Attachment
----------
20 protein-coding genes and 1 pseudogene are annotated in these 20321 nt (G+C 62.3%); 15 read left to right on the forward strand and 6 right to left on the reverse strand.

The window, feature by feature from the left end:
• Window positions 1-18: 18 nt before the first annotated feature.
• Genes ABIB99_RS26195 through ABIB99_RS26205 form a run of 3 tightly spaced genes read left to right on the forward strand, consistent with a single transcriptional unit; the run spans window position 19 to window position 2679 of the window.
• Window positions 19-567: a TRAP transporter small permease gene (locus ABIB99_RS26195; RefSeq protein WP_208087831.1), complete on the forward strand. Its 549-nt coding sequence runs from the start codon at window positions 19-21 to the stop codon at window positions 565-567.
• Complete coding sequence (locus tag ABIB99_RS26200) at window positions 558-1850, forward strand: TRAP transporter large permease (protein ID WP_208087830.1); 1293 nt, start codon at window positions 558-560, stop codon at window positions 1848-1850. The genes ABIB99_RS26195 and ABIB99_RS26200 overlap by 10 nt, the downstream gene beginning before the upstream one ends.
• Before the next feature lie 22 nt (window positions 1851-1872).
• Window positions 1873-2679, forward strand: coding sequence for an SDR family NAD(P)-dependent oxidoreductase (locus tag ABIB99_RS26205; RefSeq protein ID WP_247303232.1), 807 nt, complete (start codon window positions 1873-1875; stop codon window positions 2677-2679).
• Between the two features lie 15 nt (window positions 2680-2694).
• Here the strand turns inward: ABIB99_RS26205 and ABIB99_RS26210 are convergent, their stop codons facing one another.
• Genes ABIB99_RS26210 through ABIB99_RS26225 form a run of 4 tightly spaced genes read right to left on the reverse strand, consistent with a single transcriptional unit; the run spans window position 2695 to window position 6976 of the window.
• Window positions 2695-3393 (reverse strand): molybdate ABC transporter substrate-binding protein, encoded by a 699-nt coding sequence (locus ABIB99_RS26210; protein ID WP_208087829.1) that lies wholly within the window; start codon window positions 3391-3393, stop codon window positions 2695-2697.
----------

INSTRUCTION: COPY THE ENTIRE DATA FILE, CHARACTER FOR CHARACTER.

20 protein-coding genes and 1 pseudogene are annotated in these 20321 nt (G+C 62.3%); 15 read left to right on the forward strand and 6 right to left on the reverse strand.

The window, feature by feature from the left end:
• Window positions 1-18: 18 nt before the first annotated feature.
• Genes ABIB99_RS26195 through ABIB99_RS26205 form a run of 3 tightly spaced genes read left to right on the forward strand, consistent with a single transcriptional unit; the run spans window position 19 to window position 2679 of the window.
• Window positions 19-567: a TRAP transporter small permease gene (locus ABIB99_RS26195; RefSeq protein WP_208087831.1), complete on the forward strand. Its 549-nt coding sequence runs from the start codon at window positions 19-21 to the stop codon at window positions 565-567.
• Complete coding sequence (locus tag ABIB99_RS26200) at window positions 558-1850, forward strand: TRAP transporter large permease (protein ID WP_208087830.1); 1293 nt, start codon at window positions 558-560, stop codon at window positions 1848-1850. The genes ABIB99_RS26195 and ABIB99_RS26200 overlap by 10 nt, the downstream gene beginning before the upstream one ends.
• Before the next feature lie 22 nt (window positions 1851-1872).
• Window positions 1873-2679, forward strand: coding sequence for an SDR family NAD(P)-dependent oxidoreductase (locus tag ABIB99_RS26205; RefSeq protein ID WP_247303232.1), 807 nt, complete (start codon window positions 1873-1875; stop codon window positions 2677-2679).
• Between the two features lie 15 nt (window positions 2680-2694).
• Here the strand turns inward: ABIB99_RS26205 and ABIB99_RS26210 are convergent, their stop codons facing one another.
• Genes ABIB99_RS26210 through ABIB99_RS26225 form a run of 4 tightly spaced genes read right to left on the reverse strand, consistent with a single transcriptional unit; the run spans window position 2695 to window position 6976 of the window.
• Window positions 2695-3393 (reverse strand): molybdate ABC transporter substrate-binding protein, encoded by a 699-nt coding sequence (locus ABIB99_RS26210; protein ID WP_208087829.1) that lies wholly within the window; start codon window positions 3391-3393, stop codon window positions 2695-2697.